The generator is required to become a party to the Connection and Use of System Code (CUSC) Framework Agreement and comply with the CUSC and the requirements of the Grid Code (which sets out rules related to planning, operation and use of the electricity transmission network). The Grid Code, the Balancing and Settlement Code and the System Operator Transmission Owner Code are maintained by NGET in accordance with its transmission licence to govern the relationship between it and the electricity industry participants.

Small generators wishing to connect to the distribution network, that do not require explicit access rights to the National Electricity Transmission System, make similar agreements with the relevant distribution network operator.

There may be other requirements, such as the provision of financial security by the generator, if additional works are required to be made before a connection is available.

Alternative energy sources

Does government policy or legislation encourage power generation based on alternative energy sources such as renewable energies or combined heat and power?

Government policy does encourage power generation based on alternative energy sources, in particular, renewable energies. See the United Kingdom chapter in Getting the Deal Through: Renewable Energy 2019.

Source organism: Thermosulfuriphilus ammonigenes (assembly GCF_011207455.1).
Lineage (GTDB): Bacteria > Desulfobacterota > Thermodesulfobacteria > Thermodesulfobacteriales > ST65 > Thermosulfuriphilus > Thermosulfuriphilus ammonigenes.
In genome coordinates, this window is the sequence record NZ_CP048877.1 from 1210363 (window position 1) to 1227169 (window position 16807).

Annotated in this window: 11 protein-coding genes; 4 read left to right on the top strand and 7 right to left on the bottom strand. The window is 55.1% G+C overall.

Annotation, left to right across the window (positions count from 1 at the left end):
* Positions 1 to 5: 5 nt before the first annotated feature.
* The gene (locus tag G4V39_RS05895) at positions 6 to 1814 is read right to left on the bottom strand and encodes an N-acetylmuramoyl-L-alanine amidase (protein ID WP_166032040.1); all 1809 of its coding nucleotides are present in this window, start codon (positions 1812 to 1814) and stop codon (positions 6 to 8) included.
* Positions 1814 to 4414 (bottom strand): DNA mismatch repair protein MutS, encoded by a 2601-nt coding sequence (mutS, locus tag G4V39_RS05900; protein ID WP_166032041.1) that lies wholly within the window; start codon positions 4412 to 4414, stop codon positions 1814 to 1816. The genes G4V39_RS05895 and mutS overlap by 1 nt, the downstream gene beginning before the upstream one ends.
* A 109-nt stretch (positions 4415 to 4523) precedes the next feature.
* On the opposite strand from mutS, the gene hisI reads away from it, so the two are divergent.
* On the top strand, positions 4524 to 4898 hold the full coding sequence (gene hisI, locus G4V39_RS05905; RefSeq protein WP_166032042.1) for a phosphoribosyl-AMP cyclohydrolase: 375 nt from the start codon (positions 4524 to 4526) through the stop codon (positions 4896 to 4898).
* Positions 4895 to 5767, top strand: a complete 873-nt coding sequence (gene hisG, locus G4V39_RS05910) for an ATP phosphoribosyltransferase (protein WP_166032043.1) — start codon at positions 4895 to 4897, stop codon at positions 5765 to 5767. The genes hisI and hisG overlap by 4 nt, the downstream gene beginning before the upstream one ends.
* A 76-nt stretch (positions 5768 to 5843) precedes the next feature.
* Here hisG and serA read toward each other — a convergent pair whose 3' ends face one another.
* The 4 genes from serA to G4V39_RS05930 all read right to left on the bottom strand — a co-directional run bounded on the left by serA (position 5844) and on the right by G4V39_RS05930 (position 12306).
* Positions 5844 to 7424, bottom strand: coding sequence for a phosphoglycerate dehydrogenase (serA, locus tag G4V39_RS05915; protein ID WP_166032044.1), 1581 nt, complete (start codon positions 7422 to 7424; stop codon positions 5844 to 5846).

Climate change

What impact will government policy on climate change have on the types of resources that are used to meet electricity demand and on the cost and amount of power that is consumed?

The Climate Change Act 2008 was the world’s first legally binding climate change legislation. The United Kingdom is committed to achieving long-term goals of reducing greenhouse gas emissions and to ensuring steps are taken towards adapting to the impact of climate change under the Climate Change Act 2008, in addition to which, pursuant to the EU Renewable Energy Directive 2009/28 on the promotion of use of energy from renewable sources, the United Kingdom committed to have 15 per cent of its energy consumption derive from renewable sources by 2020 (Promotion of the Use of Energy from Renewable Sources Regulations 2011 (SI 2011/243)).